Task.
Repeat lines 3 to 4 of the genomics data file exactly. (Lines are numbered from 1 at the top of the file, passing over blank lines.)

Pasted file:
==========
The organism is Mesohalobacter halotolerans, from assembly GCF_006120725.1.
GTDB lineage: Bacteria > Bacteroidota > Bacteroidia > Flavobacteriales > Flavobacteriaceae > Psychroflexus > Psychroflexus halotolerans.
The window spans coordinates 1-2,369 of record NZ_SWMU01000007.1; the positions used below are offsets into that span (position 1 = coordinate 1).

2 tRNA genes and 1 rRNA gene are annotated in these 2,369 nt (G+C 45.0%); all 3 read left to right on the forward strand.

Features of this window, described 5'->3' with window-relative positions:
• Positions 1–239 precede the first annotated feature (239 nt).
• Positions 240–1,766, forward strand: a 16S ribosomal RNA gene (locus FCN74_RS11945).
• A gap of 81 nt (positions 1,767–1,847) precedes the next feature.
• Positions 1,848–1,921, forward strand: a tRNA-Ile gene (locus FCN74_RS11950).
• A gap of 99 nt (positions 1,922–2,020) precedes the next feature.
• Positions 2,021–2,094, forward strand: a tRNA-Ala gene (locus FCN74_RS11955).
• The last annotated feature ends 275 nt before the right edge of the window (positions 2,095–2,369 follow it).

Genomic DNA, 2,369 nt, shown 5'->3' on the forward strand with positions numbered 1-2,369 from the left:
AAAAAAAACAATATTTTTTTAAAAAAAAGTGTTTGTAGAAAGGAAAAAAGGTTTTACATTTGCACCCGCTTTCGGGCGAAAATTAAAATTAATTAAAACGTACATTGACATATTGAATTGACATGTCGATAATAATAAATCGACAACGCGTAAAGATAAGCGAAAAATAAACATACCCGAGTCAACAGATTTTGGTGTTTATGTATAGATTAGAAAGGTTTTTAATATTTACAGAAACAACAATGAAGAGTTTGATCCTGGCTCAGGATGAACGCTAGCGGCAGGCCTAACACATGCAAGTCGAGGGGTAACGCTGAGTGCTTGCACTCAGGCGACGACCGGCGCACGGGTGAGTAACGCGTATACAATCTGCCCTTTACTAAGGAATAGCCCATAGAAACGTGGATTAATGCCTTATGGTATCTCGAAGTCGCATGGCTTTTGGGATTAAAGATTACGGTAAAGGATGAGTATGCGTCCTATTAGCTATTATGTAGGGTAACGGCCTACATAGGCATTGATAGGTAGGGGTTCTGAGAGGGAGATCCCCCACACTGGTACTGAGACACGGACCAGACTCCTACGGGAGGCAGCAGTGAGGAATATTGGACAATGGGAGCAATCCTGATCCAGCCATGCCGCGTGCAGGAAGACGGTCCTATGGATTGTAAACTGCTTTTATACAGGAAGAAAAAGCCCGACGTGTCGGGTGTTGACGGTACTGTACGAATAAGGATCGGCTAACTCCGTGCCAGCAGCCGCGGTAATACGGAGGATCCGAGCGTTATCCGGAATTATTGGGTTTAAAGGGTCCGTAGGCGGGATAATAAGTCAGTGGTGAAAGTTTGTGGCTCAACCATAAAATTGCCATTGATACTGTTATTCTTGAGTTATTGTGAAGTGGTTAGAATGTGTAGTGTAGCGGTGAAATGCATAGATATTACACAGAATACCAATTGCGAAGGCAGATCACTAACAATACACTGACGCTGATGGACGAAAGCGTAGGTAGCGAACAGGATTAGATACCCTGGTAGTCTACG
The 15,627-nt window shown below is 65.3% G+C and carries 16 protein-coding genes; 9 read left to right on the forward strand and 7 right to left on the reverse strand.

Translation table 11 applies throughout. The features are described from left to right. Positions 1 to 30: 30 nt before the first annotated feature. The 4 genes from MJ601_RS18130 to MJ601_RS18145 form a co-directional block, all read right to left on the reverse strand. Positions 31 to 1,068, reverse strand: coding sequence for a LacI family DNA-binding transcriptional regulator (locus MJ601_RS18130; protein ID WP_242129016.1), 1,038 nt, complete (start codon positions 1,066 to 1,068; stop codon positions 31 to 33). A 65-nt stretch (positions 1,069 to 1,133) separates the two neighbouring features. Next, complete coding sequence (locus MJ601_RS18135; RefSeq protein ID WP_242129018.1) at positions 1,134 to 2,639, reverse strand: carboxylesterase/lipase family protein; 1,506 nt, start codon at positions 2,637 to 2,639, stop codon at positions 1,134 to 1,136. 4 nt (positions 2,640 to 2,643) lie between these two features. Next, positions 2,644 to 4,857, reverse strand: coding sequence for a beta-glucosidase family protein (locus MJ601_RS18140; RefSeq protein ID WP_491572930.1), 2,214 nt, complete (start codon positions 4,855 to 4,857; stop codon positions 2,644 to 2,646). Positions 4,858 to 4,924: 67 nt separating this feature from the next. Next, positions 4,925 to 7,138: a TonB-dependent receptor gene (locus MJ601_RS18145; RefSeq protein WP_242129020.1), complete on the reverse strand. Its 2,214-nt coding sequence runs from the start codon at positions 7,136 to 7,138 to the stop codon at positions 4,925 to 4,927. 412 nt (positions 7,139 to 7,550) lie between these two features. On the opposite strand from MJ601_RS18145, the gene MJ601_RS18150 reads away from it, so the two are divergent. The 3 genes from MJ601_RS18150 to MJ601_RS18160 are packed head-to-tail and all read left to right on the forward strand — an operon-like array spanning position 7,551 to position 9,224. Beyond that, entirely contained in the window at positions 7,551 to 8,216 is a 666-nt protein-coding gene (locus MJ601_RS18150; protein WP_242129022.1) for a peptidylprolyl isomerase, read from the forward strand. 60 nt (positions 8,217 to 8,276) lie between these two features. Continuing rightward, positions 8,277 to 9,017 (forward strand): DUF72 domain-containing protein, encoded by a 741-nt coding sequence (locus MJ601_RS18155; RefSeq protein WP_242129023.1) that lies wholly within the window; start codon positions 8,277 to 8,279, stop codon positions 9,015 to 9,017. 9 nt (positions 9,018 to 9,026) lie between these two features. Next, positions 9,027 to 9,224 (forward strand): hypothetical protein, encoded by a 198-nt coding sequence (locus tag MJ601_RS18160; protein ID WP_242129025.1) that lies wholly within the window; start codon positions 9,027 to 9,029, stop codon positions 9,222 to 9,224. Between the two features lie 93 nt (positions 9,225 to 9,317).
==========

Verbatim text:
The window spans coordinates 1-2,369 of record NZ_SWMU01000007.1; the positions used below are offsets into that span (position 1 = coordinate 1).

2 tRNA genes and 1 rRNA gene are annotated in these 2,369 nt (G+C 45.0%); all 3 read left to right on the forward strand.